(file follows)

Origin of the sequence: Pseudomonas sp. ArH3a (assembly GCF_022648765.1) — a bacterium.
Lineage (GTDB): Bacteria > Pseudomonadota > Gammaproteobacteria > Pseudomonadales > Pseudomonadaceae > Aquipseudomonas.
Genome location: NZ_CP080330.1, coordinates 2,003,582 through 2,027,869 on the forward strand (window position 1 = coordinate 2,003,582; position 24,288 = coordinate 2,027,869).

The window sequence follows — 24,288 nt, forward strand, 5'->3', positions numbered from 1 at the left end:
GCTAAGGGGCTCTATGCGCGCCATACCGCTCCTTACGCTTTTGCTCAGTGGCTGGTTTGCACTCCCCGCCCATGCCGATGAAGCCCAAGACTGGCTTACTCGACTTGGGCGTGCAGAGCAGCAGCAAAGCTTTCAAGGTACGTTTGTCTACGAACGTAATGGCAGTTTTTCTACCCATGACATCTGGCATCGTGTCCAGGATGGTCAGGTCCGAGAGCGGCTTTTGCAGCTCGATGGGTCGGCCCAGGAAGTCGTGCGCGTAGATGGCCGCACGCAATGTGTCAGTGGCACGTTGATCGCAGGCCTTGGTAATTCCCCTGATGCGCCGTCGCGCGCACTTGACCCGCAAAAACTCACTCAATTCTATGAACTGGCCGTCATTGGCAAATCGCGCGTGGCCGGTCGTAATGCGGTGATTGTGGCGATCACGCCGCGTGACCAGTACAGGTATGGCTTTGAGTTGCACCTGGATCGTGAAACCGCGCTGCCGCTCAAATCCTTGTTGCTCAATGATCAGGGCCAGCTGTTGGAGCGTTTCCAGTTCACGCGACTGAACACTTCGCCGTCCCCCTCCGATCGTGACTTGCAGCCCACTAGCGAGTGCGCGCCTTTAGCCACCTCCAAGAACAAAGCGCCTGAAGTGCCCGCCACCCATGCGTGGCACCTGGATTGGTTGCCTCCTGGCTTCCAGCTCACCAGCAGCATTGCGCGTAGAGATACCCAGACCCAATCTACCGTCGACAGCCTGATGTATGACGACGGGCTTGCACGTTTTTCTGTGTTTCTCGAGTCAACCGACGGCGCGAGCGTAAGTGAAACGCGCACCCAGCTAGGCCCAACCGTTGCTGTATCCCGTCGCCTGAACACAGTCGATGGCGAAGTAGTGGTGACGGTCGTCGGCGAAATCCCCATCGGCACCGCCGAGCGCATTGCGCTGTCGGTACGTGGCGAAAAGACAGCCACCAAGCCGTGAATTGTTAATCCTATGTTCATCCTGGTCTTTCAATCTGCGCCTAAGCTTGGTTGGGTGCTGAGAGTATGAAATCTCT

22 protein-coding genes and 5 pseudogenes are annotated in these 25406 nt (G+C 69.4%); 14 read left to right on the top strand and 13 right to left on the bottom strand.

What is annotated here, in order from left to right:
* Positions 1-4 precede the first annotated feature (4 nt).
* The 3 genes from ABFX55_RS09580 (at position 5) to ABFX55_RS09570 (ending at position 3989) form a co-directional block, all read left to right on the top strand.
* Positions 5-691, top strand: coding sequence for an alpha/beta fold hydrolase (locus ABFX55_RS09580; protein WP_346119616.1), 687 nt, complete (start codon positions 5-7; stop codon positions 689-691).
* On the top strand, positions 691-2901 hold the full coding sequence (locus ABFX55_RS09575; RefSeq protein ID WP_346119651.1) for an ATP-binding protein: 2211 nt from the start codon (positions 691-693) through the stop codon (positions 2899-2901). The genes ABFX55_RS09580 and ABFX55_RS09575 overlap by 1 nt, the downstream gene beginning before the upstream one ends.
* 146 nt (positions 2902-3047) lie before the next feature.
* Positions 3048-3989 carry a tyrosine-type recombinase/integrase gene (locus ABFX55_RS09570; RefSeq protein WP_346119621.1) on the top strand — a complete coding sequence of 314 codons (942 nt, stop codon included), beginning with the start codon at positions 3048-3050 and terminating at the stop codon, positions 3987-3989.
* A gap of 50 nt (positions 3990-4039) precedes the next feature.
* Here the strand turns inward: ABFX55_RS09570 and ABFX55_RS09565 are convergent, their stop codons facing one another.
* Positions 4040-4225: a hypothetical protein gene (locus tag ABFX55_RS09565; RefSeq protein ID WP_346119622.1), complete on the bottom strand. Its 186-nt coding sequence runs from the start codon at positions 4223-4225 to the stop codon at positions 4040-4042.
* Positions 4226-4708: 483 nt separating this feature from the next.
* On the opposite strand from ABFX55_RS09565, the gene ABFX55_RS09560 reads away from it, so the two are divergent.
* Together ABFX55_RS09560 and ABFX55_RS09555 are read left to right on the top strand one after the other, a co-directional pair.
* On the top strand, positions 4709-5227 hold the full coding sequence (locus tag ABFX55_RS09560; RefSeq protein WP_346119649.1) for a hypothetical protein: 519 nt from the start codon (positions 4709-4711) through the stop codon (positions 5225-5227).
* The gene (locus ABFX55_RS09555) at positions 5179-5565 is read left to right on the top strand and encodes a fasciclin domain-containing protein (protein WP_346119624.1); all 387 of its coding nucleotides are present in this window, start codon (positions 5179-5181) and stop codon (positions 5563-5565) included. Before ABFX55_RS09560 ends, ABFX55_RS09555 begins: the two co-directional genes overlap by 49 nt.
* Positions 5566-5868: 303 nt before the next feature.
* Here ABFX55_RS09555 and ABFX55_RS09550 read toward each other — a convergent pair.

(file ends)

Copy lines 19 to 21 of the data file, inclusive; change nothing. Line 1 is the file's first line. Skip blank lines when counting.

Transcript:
* Together ABFX55_RS09560 and ABFX55_RS09555 are read left to right on the top strand one after the other, a co-directional pair.
* On the top strand, positions 4709-5227 hold the full coding sequence (locus tag ABFX55_RS09560; RefSeq protein WP_346119649.1) for a hypothetical protein: 519 nt from the start codon (positions 4709-4711) through the stop codon (positions 5225-5227).
* The gene (locus ABFX55_RS09555) at positions 5179-5565 is read left to right on the top strand and encodes a fasciclin domain-containing protein (protein WP_346119624.1); all 387 of its coding nucleotides are present in this window, start codon (positions 5179-5181) and stop codon (positions 5563-5565) included. Before ABFX55_RS09560 ends, ABFX55_RS09555 begins: the two co-directional genes overlap by 49 nt.